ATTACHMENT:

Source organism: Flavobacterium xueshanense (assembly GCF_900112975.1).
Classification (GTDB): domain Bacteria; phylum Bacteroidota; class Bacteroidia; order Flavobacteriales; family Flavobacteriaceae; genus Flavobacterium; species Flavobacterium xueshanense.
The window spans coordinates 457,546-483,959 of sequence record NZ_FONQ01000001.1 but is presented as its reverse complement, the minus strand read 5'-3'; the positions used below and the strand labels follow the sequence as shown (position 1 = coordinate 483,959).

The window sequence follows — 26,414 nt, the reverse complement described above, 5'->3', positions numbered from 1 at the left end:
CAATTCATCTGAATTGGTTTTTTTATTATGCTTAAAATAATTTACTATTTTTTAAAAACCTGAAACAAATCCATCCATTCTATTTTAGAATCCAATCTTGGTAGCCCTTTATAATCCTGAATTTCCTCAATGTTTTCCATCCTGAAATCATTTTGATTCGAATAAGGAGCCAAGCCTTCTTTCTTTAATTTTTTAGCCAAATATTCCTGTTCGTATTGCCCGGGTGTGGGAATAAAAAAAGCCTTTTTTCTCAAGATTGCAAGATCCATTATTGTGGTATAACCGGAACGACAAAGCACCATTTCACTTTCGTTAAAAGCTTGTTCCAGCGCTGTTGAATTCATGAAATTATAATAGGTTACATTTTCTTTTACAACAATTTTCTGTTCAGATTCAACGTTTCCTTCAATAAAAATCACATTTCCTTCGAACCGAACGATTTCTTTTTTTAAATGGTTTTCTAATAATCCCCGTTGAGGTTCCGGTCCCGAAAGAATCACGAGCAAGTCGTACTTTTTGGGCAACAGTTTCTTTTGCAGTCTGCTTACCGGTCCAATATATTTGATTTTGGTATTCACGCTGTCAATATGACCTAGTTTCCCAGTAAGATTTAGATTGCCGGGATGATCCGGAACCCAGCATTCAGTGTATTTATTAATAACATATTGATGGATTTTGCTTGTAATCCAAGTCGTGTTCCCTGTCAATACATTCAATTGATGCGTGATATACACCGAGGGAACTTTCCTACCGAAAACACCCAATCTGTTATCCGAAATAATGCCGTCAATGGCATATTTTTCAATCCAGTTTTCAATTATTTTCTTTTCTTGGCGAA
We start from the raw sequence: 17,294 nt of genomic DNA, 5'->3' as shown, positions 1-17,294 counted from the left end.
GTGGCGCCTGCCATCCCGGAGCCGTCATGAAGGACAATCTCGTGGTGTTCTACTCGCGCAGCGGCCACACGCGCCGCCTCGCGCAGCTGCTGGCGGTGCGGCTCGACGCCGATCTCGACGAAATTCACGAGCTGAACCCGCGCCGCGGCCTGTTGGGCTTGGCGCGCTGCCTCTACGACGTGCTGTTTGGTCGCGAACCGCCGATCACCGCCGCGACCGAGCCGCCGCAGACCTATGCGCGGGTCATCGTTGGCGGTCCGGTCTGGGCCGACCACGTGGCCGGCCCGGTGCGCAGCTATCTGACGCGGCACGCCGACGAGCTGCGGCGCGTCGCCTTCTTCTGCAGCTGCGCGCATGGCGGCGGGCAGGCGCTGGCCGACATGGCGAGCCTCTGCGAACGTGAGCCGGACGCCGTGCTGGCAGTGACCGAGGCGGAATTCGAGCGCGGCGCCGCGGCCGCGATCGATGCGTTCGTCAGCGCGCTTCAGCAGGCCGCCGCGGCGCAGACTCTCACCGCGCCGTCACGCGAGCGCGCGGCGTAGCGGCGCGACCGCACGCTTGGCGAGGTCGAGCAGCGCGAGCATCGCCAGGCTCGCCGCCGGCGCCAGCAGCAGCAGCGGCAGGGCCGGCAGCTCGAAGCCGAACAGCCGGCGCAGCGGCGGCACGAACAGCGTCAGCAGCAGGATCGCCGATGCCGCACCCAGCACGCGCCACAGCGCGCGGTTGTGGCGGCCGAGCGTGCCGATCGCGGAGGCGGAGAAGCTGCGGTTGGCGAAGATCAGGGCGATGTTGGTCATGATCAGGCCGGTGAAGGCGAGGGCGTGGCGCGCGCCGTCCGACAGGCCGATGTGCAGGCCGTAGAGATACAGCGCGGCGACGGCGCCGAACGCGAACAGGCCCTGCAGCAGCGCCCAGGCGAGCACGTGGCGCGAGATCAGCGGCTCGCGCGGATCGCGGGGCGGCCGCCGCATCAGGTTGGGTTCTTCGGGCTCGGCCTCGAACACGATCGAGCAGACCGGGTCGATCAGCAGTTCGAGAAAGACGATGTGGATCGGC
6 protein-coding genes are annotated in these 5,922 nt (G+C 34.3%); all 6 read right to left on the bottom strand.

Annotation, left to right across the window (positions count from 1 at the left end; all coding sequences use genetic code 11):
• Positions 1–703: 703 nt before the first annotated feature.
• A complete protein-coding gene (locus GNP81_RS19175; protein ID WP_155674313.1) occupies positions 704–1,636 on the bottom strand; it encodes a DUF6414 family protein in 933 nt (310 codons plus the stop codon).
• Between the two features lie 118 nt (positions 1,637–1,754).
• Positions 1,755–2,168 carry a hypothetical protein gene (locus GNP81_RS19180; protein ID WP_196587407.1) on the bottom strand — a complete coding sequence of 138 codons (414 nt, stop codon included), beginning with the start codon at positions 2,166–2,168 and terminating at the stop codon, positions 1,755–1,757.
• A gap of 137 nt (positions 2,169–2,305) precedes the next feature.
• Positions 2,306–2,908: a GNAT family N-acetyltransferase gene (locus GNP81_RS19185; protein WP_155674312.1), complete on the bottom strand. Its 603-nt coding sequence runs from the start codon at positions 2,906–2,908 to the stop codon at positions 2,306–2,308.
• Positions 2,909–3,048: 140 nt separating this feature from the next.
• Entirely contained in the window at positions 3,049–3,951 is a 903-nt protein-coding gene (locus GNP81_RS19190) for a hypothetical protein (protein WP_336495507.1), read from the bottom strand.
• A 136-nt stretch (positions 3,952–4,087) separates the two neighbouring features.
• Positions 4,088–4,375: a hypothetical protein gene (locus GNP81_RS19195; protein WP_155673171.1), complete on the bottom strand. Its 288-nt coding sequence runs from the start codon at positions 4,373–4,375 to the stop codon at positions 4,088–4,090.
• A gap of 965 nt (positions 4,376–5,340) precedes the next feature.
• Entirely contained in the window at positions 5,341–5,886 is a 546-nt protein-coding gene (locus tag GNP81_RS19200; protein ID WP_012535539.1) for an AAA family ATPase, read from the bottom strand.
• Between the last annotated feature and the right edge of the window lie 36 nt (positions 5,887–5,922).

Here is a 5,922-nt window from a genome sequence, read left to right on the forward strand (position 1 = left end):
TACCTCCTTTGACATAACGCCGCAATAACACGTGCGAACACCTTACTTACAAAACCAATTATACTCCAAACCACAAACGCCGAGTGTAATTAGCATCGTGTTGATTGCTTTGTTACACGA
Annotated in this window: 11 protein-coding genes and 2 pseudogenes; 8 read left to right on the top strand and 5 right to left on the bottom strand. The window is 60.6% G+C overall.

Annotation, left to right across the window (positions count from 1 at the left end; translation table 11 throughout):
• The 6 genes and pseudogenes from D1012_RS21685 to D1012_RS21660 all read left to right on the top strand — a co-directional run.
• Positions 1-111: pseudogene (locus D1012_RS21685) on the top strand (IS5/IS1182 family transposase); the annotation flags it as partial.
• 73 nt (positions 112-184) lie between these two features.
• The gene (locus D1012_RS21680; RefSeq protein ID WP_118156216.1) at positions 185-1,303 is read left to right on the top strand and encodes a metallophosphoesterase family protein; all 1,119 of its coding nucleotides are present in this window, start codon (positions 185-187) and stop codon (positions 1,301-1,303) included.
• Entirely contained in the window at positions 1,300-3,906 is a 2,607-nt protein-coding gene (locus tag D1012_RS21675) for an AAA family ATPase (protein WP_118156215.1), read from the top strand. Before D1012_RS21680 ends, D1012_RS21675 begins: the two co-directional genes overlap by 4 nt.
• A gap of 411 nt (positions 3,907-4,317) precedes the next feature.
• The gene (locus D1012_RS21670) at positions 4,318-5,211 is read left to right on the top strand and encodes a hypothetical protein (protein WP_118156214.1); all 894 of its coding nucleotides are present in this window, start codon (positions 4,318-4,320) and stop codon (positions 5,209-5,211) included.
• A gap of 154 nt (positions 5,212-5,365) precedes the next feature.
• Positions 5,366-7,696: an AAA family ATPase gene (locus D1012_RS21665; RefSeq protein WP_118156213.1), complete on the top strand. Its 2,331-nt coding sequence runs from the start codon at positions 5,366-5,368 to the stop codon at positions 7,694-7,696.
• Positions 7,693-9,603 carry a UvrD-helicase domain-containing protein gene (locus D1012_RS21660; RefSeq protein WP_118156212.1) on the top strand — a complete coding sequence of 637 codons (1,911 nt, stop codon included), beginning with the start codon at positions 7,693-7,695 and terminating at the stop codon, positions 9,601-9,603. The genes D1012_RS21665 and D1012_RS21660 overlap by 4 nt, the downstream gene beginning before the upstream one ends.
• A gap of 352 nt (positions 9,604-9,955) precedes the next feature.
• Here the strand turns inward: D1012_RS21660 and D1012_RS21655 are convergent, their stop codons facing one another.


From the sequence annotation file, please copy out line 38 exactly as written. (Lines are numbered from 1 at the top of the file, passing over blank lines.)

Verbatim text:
• Here the strand turns inward: D1012_RS21660 and D1012_RS21655 are convergent, their stop codons facing one another.